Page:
The 2023 HILT Conference comes at a pivotal time when artificial intelligence (AI) is becoming increasingly discussed and experimented with in higher education. AI holds immense potential to enhance personalized learning experiences, automate administrative tasks, and provide data-driven insights to improve educational outcomes. However, its deployment also raises important questions and challenges. It is crucial to address concerns related to privacy, bias, transparency, disinformation, and the impact on human agency and social dynamics within educational settings. Together, we will explore how AI can be designed, implemented, and governed in a way that prioritizes human relationships and connection in education. By considering the ethical and social implications, as well as the affordances, we aim to shape a future where generative AI tools are used to empower learners, support educators, foster inclusivity, and promote a holistic approach to education.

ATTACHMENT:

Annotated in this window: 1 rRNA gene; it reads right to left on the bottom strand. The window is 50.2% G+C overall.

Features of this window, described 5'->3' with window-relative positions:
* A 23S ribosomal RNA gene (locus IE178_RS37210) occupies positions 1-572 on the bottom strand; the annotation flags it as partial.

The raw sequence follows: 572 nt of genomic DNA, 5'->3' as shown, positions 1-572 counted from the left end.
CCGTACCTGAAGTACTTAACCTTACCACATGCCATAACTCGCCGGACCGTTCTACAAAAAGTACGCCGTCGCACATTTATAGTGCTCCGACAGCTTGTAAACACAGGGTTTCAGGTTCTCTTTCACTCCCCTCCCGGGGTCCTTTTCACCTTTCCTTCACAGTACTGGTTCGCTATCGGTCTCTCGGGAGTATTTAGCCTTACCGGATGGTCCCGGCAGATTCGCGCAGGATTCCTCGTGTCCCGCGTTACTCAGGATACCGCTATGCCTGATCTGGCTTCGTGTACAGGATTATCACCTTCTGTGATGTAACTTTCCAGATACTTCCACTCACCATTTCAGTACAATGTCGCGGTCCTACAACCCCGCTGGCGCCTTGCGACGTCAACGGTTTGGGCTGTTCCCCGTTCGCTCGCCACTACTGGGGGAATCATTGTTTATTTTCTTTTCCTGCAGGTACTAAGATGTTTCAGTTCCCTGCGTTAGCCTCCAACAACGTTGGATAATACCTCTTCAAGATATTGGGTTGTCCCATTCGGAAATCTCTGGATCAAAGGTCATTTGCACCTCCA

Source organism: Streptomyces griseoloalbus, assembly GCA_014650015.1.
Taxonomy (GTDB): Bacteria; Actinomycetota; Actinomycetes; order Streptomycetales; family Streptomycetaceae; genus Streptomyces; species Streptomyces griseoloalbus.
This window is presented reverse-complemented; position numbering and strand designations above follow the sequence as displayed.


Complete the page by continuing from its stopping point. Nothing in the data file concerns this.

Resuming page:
• Learning AI with Learning Design: Fall 2023 Meetup

    Learning Design Affinity Group Hands-on social event! Wednesday, September 13, 2023: 12:00pm – 2:00pm Wusong Road Tiki Bar. RSVP here Let’s jumpstart the fall semester! A Learning Design Affinity Group Event: The HILT Learning Design Affinity Group invites you to join an in-person hands-on social with the discussion topic on how to leverage AI tools […]

  • Social: Learning Data & Analytics Affinity Group

    The HILT Learning Analytics Affinity Group invites you to join an in-person event Wednesday Jun 21 12-1pm at HGSE. This RSVP event is for Harvard teaching and learning professionals with an interest in learning analytics -- a chance to mix and mingle, ask questions, and share analytics knowledge -- and eat light snacks.
  • Missed Connections?: A Study of Academics and Student Employment at Harvard